An ageing global population, combined with continuous developments in biotechnology and medical treatments, has seen healthcare become a growing area of interest for many UK investors.
Dani Saurymper, manager of the Axa Framlington Health fund, points out that at its core healthcare is a sector driven by science and innovation.
“Company pipelines are strong, with the global healthcare industry seemingly on the cusp of another innovation wave driven by advances in genomics, robotics and diagnostic testing/imaging,” Mr Saurymper says.
“The plummeting cost of sequencing technology has expanded our understanding of disease biology and led to the emergence of gene therapy and the promise of cures for diseases that were never thought possible. Digital health – the application of technology in the delivery and administration of care – is also an exciting area of development. Whether it be wearable technologies transmitting real-time data on a patient’s blood glucose levels, or the analysis of big data to identify patients at risk of a medical emergency, digital health looks to offer significant growth potential long term.”
Geoff Hsu, portfolio manager of The Biotech Growth Trust, says that new product launches, positive clinical data, and mergers and acquisitions (M&A) have historically been the main drivers of performance for the biotech sector, but the run-up to the US presidential election caused these stocks to suffer.
Mr Hsu noted that Donald Trump’s surprise election victory caused a brief relief rally for the sector, sending the Nasdaq Biotech index up 9 per cent on the day after the election.
“The burgeoning rally was cut short in January 2017 when president Trump made comments suggesting he favoured having government negotiate drug prices more aggressively with manufacturers,” he adds.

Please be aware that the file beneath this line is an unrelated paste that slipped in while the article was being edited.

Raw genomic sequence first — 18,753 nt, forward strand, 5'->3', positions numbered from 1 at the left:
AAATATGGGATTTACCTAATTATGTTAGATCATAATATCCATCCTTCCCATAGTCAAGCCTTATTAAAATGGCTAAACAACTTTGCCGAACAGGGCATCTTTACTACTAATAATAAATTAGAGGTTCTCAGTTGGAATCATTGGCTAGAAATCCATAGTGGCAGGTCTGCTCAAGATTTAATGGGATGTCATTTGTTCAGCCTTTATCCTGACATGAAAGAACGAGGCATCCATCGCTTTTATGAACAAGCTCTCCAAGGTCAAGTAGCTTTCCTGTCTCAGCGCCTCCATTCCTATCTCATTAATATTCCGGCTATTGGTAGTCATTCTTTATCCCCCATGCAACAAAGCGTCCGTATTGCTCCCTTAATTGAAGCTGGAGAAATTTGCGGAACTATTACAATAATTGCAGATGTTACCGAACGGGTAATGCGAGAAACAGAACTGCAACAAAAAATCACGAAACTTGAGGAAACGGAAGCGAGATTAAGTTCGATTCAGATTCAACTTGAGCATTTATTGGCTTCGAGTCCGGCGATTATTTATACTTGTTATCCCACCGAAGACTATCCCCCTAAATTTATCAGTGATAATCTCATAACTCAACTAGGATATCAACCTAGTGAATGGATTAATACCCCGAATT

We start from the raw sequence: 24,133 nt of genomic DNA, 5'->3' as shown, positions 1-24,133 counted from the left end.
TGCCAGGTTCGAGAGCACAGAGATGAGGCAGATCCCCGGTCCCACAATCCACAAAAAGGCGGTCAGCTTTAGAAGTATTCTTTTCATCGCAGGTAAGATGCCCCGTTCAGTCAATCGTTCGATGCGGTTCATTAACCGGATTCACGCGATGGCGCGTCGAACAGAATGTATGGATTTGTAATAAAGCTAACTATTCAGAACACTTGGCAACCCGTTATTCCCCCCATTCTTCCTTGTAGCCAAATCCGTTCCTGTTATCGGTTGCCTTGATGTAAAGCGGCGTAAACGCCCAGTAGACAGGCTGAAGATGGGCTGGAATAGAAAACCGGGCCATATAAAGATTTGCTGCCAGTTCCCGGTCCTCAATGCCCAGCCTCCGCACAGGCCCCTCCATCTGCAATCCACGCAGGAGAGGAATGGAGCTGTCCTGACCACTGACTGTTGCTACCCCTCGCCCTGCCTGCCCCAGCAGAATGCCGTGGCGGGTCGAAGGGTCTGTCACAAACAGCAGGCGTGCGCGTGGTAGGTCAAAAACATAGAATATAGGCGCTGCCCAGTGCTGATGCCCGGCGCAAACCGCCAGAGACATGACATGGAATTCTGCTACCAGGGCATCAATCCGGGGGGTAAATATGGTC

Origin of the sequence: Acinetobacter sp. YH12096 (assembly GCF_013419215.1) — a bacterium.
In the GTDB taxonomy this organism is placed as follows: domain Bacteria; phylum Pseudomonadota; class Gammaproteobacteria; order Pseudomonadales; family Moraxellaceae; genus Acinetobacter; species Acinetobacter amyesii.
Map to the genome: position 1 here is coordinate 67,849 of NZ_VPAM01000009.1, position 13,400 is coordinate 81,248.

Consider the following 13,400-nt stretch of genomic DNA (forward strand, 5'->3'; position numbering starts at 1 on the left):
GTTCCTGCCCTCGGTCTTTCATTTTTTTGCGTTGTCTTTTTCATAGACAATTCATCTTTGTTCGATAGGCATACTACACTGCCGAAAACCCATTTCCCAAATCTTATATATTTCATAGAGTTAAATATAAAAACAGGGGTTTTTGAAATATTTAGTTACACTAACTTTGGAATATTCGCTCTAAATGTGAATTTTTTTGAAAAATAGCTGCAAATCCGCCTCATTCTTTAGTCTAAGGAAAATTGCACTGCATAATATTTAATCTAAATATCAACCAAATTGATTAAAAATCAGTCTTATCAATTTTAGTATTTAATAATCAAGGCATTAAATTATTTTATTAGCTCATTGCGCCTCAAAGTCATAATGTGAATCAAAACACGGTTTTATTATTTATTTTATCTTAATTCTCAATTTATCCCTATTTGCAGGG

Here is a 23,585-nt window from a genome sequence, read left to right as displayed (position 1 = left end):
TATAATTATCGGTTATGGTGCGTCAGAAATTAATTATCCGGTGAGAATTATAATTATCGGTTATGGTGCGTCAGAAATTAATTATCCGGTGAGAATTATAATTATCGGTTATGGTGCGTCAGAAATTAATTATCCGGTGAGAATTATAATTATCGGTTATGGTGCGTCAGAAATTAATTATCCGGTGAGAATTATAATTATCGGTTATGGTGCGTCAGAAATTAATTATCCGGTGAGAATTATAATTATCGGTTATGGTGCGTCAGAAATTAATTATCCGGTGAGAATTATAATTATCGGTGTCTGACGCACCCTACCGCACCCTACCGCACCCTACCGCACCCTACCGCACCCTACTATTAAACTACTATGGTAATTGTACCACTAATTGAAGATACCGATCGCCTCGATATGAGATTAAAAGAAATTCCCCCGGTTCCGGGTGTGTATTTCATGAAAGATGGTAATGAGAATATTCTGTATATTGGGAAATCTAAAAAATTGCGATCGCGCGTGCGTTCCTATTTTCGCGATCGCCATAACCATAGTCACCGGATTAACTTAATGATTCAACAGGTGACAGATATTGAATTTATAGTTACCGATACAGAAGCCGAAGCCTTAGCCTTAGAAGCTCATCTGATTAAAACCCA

“As a result, there is still great uncertainty about what Mr Trump specifically intends to do with regards to drug pricing.”
Simon Clements, co-manager of the Liontrust Sustainable Investment team, notes healthcare was the best-performing sector globally for four straight years until 2016 –when it reversed substantially.
“Overall, the sector remains controversial and divides opinion,” Mr Clements says.
“It does grow above average and tends to be defensive, and both are attractive attributes. However, if the US system can’t afford to pay for the treatments that have been developed, are we risking future innovation by not rewarding those who innovate now?”
Ritu Vohora, investment director at M&G Investments, adds: “Two main themes from the key US market dominate the healthcare sector today: attempts to repeal and replace Obamacare, and US drug pricing concerns. Both triggered a derating of the sector last year, with many stocks trading at attractive valuations.
“Stocks paying steady dividends until the market prices their product pipeline, as well as those that could see M&A activity, are interesting areas to look at in 2017.
“It is important to focus on the merits of individual stocks, those with resilient earnings and decent growth prospects, as variations in drug patents, pipelines and innovation cycles reinforce the need to be selective.”